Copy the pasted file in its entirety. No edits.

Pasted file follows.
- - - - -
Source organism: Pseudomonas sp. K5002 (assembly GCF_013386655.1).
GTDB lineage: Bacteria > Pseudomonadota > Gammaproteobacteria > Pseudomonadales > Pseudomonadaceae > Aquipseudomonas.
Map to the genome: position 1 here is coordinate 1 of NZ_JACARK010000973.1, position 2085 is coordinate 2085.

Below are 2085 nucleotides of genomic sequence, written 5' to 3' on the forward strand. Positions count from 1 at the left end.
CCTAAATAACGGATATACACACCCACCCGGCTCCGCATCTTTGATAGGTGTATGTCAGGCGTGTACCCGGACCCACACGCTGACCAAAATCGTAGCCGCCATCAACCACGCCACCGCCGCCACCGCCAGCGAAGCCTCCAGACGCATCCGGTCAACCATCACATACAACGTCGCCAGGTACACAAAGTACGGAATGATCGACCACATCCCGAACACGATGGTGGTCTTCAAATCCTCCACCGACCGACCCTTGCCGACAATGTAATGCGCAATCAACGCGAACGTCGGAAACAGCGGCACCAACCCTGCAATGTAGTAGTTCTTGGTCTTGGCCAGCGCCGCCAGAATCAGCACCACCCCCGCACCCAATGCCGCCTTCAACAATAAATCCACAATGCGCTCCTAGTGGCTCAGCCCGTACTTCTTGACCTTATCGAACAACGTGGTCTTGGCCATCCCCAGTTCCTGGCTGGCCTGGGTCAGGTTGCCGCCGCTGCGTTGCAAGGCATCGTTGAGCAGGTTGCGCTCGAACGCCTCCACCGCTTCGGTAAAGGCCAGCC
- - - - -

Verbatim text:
Source organism: Pseudomonas sp. K5002 (assembly GCF_013386655.1).
GTDB lineage: Bacteria > Pseudomonadota > Gammaproteobacteria > Pseudomonadales > Pseudomonadaceae > Aquipseudomonas.
Map to the genome: position 1 here is coordinate 1 of NZ_JACARK010000973.1, position 2085 is coordinate 2085.

Below are 2085 nucleotides of genomic sequence, written 5' to 3' on the forward strand. Positions count from 1 at the left end.
CCTAAATAACGGATATACACACCCACCCGGCTCCGCATCTTTGATAGGTGTATGTCAGGCGTGTACCCGGACCCACACGCTGACCAAAATCGTAGCCGCCATCAACCACGCCACCGCCGCCACCGCCAGCGAAGCCTCCAGACGCATCCGGTCAACCATCACATACAACGTCGCCAGGTACACAAAGTACGGAATGATCGACCACATCCCGAACACGATGGTGGTCTTCAAATCCTCCACCGACCGACCCTTGCCGACAATGTAATGCGCAATCAACGCGAACGTCGGAAACAGCGGCACCAACCCTGCAATGTAGTAGTTCTTGGTCTTGGCCAGCGCCGCCAGAATCAGCACCACCCCCGCACCCAATGCCGCCTTCAACAATAAATCCACAATGCGCTCCTAGTGGCTCAGCCCGTACTTCTTGACCTTATCGAACAACGTGGTCTTGGCCATCCCCAGTTCCTGGCTGGCCTGGGTCAGGTTGCCGCCGCTGCGTTGCAAGGCATCGTTGAGCAGGTTGCGCTCGAACGCCTCCACCGCTTCGGTAAAGGCCAGCC